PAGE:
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your drivers license. and so with our new voter registration at the age of 16, if at the same time you're automatically being registered to vote, that is i would say 9% of the battle. in terms of following our students, because it is vote by mail they can simply go online and provide their new college address. so they get their ballot whether they're going to georgetown university or the university of montana or, frankly, i better put in oregon school in there, heartland state in downtown portland. so it makes -- portland state. i also know parents end up mailing the ballot before engaging students that have left home, there's no way of doing it then vote at home, but by mail. these efforts continue on campus though. our student association have very active voter engagement, and i'm excited, our congress,
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our congressional delegation are very active about appearing on campus and i certainly try and get on campus as well to talk directly with students because that makes a huge difference. thank you. >> i think the other fees that's interesting, and you mentioned this earlier in your remarks, is that in addition to registering young people to vote, having policies that speak to the needs and the challenges of young people is important to you talk about education, housing, college affordability, health care. all of these issues speak to young people and i think it's not only important to have registration efforts, and that's critical, but you also need to make sure that you don't ignore a group of people until just weeks before an election, that you're actually being authentic. i think you as governor of oregon are doing just that and that is vertical to ensuring that people have recent book. >> absolutely, and we can show
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students the data. it's really clear. in 2008 we saw that we had a relatively grand student voter turnout, then in 2009 we saw a direct correlation with the legislature putting significant resources into our university system to ensure that students of all income levels could attend. and so we are able to show these direct data points to students, and that really makes a difference. but i tell them when, over the age of 65, if 90% of people vote, who are elected officials going to listen to? people over the age of 65, right? and so if we could get 90% of students under the age of 30 or 25 voting, it will absolutely change the policies that elected officials are focused on.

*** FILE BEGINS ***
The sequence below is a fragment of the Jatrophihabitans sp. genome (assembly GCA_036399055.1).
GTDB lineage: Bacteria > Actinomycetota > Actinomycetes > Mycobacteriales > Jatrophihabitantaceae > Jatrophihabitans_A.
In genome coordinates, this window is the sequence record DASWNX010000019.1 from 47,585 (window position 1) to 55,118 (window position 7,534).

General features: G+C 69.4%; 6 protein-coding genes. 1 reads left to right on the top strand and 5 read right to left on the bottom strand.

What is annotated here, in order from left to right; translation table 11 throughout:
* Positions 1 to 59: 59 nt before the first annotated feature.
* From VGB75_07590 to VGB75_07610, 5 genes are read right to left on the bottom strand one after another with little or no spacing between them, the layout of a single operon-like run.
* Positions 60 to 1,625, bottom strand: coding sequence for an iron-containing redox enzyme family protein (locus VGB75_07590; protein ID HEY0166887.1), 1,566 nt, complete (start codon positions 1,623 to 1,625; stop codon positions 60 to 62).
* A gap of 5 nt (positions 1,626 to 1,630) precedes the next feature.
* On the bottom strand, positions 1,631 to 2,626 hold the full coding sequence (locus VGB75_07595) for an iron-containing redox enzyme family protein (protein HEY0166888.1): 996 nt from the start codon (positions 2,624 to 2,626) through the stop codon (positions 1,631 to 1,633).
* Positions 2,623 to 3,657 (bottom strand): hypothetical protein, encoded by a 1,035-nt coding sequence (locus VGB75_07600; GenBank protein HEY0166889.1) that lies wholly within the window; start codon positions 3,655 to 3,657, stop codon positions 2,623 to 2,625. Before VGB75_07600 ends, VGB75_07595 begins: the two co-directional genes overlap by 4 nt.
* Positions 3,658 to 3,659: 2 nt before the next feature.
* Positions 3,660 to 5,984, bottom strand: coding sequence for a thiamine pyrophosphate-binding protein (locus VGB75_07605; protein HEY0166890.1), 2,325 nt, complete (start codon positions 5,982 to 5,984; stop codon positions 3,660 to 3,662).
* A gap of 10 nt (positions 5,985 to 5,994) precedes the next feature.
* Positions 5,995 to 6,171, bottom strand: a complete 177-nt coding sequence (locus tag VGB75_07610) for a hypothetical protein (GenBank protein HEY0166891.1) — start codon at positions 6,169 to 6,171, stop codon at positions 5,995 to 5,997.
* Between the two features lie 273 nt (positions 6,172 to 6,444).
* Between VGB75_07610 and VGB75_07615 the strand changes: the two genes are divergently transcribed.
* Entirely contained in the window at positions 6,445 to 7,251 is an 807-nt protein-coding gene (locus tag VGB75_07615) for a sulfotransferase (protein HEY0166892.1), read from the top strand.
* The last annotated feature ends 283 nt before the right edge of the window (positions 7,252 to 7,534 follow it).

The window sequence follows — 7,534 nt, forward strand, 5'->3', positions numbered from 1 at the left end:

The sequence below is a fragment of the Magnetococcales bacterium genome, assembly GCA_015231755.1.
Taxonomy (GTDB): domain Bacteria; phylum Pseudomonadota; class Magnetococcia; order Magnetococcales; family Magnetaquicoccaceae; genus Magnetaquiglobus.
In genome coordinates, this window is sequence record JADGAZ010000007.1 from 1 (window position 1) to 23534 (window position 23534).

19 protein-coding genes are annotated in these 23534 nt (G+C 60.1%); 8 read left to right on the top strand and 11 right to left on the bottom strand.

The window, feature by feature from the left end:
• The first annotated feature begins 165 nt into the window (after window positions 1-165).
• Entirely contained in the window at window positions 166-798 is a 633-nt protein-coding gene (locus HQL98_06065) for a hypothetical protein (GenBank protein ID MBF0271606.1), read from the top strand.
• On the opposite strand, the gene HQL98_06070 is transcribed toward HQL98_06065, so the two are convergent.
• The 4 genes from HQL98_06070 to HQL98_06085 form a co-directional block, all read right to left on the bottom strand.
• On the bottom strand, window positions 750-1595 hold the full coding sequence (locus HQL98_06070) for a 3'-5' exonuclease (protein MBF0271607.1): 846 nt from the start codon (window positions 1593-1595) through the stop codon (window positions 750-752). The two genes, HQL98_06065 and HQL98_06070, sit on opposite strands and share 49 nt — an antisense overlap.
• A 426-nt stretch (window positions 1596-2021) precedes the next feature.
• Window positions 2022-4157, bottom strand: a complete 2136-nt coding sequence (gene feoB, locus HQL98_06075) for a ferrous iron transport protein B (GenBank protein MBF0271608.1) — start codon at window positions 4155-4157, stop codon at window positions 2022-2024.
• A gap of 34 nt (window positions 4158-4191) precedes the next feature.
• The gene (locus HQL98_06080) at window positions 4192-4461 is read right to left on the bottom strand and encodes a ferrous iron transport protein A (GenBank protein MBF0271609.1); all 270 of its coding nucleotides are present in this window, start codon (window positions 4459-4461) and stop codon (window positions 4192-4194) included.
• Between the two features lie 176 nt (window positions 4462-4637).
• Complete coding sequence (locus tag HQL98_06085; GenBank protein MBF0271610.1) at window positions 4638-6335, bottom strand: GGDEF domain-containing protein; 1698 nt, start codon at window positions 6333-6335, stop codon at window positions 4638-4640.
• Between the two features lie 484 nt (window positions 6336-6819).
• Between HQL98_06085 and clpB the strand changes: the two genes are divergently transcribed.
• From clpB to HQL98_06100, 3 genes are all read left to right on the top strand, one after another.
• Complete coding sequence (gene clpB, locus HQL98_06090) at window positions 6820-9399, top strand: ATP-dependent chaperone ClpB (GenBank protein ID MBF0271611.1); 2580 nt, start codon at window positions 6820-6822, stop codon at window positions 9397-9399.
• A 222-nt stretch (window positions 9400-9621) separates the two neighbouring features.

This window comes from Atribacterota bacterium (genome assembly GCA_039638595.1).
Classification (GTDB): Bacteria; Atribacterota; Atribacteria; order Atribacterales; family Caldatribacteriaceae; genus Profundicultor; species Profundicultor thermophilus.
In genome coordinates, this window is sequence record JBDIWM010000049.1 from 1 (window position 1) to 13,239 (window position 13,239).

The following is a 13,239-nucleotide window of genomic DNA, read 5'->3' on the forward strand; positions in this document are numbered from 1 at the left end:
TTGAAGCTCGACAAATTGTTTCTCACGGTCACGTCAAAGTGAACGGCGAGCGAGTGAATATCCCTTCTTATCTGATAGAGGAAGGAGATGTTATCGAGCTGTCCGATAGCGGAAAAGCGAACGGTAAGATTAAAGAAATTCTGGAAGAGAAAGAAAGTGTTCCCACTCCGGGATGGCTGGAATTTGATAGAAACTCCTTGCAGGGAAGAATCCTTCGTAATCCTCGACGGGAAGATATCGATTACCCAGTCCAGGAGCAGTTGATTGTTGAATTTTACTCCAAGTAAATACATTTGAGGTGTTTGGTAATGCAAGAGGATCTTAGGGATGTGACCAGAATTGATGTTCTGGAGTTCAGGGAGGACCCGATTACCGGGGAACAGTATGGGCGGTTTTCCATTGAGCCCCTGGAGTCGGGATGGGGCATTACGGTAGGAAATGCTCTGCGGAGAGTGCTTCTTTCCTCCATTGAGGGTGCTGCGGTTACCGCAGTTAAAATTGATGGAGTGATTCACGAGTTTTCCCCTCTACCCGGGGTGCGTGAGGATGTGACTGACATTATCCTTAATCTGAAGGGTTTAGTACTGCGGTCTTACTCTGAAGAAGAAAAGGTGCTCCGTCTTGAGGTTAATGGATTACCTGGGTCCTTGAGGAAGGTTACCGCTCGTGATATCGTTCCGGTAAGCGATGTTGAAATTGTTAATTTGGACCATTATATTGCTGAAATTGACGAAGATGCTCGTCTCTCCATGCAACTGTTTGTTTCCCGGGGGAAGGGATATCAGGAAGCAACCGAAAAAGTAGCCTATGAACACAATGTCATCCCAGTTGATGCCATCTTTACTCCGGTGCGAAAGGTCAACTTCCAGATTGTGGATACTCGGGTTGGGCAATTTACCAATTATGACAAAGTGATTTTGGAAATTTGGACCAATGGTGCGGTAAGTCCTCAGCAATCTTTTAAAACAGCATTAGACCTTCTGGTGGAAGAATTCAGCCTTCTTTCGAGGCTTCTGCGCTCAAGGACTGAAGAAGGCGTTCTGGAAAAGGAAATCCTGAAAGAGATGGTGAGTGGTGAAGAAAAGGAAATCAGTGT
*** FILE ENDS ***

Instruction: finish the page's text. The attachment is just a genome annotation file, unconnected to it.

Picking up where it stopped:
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>> so true. i think we have a student from howard university in the audience who has a question to ask. >> hello. i attend howard university in d.c., and last year, this year's midterm election i was -- last years midterm elections are supposed to vote for the first election and i would be the first one i would be voting in. as a freshman student at howard university i still call ohio my home so i requested an absentee ballot from out-of-state. i was told the patient and keep track of my ballot tracking the online system. i waited and waited and my ballot never came. the system i was asked reliant failed. and like some others voting absentee i missed my first midterm election. i was eligible to vote in. what are some solutions that can implement it at the state or national level to promote young people to prevent young people from going through the situation once again?
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>> i really appreciate the question, and to some new literally won her first race by seven votes, i just want to tell you that your voice is really important and your vote needs to be counted. it is incumbent upon us as public officials to ensure that we can make that happen, not just in our own states but across the country. so i want to applaud the efforts of leadership in congress right now of my two senators, merkley and widen com, for tackling somf these issues. and that is illuminating requirements are met absentee ballots, making sure that folks that are away from home can vote, essentially electronically. and we implemented that system for our overseas military and we implemented that over te ten yes ago with a signature verification, don't panic. so these are some of the
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techniques that can be used. and online registration and online address updating can all help. but it do think in a situation like yours, and we had it happen in an election cycle i think with hurricane safety, we got a call from voters who were stranded on east coast and couldn't get home and wanted to vote. and we were able to transmit essentially an electronic ballot to them. they were able to vote, verify the signature and have the vote be counted. so there are techniques and methodologies. we have to elect people intersect of states office and in our congress and in our legislatures to support these policies, and i'm insulting people speak to the fire as well. >> to underscore something you said. i do think people neglect the importance of that role of sectors estate in states, and as you said not just because you were one. they are essential, they are